Holden HT and HG Monaro: Australia’s own muscle car master
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Holden HT and HG Monaro: Australia’s own muscle car master

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By DrJohnWright - 29 May 2017
This HT GTS 350 made history by becoming the first Australian car to win the Australian International Concours d’Elegance at the 2016 Motorclassica in Melbourne.

Because it looms so prominently in Australian automotive legend, it's now difficult to grasp that the HK Monaro was on the market for merely 10 months before it was succeeded by the HT. In many respects this 1969 model was superior, but it was compromised somewhat by the input of George Roberts, newly arrived from Detroit as Holden's chief engineer.

All HT Holdens felt more refined and, in accordance with Roberts' predilection for an American-style 'boulevards ride', were plusher in their negotiations with the road: the sharp handling and steering feel of the HK were compromised; understeer was more pronounced.

There was no question that the HT Monaro, especially in premium GTS 350 guise offered a broader appeal. Its GTS 327 predecessor had essentially been conceived as a production racing car to topple the Falcon GTs at Bathurst, a duty it fulfilled in epic style. The story of Bruce McPhee's victory (with co-driver Barry Mulholland contributing a single lunchtime lap) is arguably more memorable than that of 1969 victor Colin Bond in one of two Holden Dealer Team GTS 350s (the other driven by DesWest with Peter Geoffrey Brock as his number two).

The following year would see the big Monaro retired from front line racing duties in favour of the more agile Torana XU-1.  But even before the 1969 race, it was evident that Holden's thinking about the flagship edition of the coupe had shifted. The GTS 327 was only available with the four-speed Muncie gearbox, but the 350 could be ordered as an automatic, complete with softer suspension settings. On the negative side it came in a lower tune of 275 brake horsepower rather than 300.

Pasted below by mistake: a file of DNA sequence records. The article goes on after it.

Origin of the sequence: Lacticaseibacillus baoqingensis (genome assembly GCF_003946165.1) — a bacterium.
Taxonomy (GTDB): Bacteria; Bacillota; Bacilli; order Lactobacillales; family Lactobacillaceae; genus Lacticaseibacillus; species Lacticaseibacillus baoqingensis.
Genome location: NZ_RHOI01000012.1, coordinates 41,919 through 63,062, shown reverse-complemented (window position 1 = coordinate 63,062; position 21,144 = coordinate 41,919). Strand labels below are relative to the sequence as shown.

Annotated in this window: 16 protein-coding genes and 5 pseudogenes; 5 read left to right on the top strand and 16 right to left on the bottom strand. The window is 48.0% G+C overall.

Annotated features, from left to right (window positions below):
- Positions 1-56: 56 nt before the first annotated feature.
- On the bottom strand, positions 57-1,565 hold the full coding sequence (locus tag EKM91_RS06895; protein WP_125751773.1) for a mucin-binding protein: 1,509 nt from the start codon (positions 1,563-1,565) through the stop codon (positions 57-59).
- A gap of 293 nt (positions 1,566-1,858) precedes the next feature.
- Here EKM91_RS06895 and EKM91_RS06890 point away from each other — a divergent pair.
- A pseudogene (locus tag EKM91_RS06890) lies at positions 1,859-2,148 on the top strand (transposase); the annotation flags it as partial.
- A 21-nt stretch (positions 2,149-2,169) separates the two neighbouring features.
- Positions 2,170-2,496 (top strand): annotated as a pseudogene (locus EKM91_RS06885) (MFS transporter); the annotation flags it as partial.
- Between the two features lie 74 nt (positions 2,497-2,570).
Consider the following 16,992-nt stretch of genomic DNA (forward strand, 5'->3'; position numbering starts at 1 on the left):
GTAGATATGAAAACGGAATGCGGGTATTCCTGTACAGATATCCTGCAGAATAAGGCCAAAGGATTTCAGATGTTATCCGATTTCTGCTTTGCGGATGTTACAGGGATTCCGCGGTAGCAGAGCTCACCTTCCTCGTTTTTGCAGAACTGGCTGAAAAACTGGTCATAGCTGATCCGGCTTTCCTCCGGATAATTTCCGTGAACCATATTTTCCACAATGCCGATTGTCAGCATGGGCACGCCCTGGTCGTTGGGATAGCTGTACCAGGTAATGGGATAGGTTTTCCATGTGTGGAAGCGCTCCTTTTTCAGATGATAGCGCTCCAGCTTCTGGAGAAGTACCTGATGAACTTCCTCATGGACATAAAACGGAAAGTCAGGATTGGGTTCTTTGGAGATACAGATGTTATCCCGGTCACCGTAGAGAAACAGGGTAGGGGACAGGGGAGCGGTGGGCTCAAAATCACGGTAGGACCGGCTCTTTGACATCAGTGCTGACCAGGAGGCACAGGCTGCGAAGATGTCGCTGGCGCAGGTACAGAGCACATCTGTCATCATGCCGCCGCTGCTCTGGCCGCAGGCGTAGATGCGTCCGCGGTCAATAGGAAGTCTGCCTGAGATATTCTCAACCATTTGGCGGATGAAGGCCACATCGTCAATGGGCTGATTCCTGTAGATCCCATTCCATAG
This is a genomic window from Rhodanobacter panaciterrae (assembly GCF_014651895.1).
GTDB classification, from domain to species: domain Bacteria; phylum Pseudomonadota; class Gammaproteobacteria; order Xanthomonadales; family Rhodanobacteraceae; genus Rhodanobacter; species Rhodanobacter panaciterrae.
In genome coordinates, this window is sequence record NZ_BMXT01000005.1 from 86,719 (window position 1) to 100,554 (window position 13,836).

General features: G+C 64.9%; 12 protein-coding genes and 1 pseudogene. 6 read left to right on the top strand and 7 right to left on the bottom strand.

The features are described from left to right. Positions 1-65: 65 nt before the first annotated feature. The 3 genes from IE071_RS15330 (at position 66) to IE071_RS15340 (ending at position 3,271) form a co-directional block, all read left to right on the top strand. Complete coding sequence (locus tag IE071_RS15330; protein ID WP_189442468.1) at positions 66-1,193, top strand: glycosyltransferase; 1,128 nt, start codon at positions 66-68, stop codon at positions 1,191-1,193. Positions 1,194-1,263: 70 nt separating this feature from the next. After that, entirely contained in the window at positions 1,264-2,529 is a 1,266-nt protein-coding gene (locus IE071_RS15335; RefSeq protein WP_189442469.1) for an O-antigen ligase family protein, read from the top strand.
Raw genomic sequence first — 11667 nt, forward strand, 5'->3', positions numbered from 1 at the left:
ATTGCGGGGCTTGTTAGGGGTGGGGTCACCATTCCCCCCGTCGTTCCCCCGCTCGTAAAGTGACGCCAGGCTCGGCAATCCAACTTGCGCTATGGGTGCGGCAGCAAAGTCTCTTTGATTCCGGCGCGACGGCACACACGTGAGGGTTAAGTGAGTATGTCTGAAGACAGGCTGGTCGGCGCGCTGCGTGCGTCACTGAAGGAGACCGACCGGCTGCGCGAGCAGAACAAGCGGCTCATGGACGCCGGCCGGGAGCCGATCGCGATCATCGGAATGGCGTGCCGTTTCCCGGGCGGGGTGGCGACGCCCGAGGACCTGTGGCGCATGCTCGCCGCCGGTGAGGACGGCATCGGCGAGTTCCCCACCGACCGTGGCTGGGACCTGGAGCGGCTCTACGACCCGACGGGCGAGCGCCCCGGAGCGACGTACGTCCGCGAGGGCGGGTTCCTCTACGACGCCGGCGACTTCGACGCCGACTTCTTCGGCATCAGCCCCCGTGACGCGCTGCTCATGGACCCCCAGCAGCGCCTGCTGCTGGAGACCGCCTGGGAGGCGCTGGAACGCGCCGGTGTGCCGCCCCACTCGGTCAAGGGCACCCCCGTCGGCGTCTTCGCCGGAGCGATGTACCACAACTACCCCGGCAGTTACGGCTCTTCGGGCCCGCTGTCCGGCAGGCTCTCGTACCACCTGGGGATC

Overall the HT Monaro was a more mature piece of work. The HK GTS had a tachometer mounted infamously on the centre console, there having been no room in the dashboard among the rectangular gauges. But the HT got more elegant and readable round instruments with matching speedo and tacho. Power steering and air-conditioning were optional.

Where the GTS 327 was essentially a raw-boned racer, the 350 was a serious grand touring car that could double excellently as a Bathurst victor.

In his road test of the Powerglide GTS 350, published in the July 1970 edition of Wheels magazine, James-Laing Peach, begins by summarising the market impact of the original hotshot Monaro:

When the General dropped its Monaro GTS 327 bombshell back in September 1968, it was as In as any car possibly could have been. GTSs were as eagerly sought after by with-it executives as potential Bathurst 500 privateers wanting to assess their worth. But the novelty wore off as the thrill of straight-line acceleration and the stares of awe from bystanders produced diminishing appeal and a billy-cart ride, heavy steering and a clunky four-speed change became more noticeable.

In August 1969 the General intervened in the fight of comfort versus race track handling. The 350 GTS Holden which had been pioneered in the London-to-Sydney Marathon landed on the market in both manual and automatic forms. The manual form we tested back in WHEELS November 1969, prior to the car's convincing win in the Bathurst 500 – the second year in a row. The same car also won the 12-Hour race at Surfers Paradise which spells out clearly the Monaro's racetrack prowess.

Although this track ability seemed beyond question we heavily backed the Falcon XT GT against the Monaro HK GTS as a road car. For the 1969 models the preference largely changed hands as the GTS 350 was all of the refined touring car the Falcon had been the previous year. Ford's dynamic power in the Falcon GT 351 made it to the point of being ungainly and certainly in wet conditions, quite treacherous.

Amazingly, the two-speed automatic car recorded acceleration times ‘only fractionally slower’ than the four-speed manual. It knocked off the standing quarter in sixteen seconds flat.

The entire HT Monaro range benefited from a more extensive options list. Very popular was the checked houndstooth trim. There was a wide choice of liveries, with what would today be known as 'hero' colours including Sebring Orange and Verdoro Green (olive), superseding the HK's Warwick Yellow, Metallic Bright Blue and Picardy Red (with  Silver Mink continuing).

The XR Falcon GT had been a limited run edition, available only in GT Gold (bronze) but the XT was a regular model with a choice of colours. The transition from HK GTS 327 to HT GTS 350 was somewhat similar.